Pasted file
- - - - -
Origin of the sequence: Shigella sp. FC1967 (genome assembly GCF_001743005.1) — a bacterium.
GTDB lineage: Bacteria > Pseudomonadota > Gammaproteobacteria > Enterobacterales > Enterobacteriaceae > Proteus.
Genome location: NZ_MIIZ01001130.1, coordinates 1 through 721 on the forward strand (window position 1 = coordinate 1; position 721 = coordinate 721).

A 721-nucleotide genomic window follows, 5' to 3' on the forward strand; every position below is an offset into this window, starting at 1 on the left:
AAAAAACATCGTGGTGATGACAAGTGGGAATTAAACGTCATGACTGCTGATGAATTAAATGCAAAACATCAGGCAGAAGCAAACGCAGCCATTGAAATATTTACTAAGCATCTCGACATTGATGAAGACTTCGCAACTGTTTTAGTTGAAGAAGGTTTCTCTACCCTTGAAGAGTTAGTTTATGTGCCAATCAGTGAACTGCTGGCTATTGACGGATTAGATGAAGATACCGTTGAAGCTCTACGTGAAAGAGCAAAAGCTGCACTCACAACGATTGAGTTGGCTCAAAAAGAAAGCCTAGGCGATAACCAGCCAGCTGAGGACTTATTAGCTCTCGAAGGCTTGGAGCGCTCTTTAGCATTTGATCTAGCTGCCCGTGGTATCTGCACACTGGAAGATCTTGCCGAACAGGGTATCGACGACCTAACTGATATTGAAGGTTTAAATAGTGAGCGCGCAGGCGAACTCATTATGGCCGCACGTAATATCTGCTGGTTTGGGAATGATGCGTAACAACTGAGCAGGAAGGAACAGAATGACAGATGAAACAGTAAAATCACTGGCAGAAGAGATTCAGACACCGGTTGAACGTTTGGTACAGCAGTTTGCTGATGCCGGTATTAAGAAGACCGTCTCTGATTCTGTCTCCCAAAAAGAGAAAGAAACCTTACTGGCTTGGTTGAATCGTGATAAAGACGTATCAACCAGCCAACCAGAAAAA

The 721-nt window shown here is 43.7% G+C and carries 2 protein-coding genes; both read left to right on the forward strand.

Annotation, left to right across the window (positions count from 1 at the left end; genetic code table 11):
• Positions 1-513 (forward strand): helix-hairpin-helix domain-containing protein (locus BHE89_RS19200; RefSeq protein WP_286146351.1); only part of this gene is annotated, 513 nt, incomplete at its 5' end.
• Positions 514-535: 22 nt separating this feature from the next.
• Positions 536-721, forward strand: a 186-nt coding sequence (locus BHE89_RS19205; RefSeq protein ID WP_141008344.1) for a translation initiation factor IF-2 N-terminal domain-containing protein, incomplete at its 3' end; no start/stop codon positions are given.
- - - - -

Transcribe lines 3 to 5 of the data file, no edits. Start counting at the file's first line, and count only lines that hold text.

Genome location: NZ_MIIZ01001130.1, coordinates 1 through 721 on the forward strand (window position 1 = coordinate 1; position 721 = coordinate 721).

A 721-nucleotide genomic window follows, 5' to 3' on the forward strand; every position below is an offset into this window, starting at 1 on the left:
AAAAAACATCGTGGTGATGACAAGTGGGAATTAAACGTCATGACTGCTGATGAATTAAATGCAAAACATCAGGCAGAAGCAAACGCAGCCATTGAAATATTTACTAAGCATCTCGACATTGATGAAGACTTCGCAACTGTTTTAGTTGAAGAAGGTTTCTCTACCCTTGAAGAGTTAGTTTATGTGCCAATCAGTGAACTGCTGGCTATTGACGGATTAGATGAAGATACCGTTGAAGCTCTACGTGAAAGAGCAAAAGCTGCACTCACAACGATTGAGTTGGCTCAAAAAGAAAGCCTAGGCGATAACCAGCCAGCTGAGGACTTATTAGCTCTCGAAGGCTTGGAGCGCTCTTTAGCATTTGATCTAGCTGCCCGTGGTATCTGCACACTGGAAGATCTTGCCGAACAGGGTATCGACGACCTAACTGATATTGAAGGTTTAAATAGTGAGCGCGCAGGCGAACTCATTATGGCCGCACGTAATATCTGCTGGTTTGGGAATGATGCGTAACAACTGAGCAGGAAGGAACAGAATGACAGATGAAACAGTAAAATCACTGGCAGAAGAGATTCAGACACCGGTTGAACGTTTGGTACAGCAGTTTGCTGATGCCGGTATTAAGAAGACCGTCTCTGATTCTGTCTCCCAAAAAGAGAAAGAAACCTTACTGGCTTGGTTGAATCGTGATAAAGACGTATCAACCAGCCAACCAGAAAAA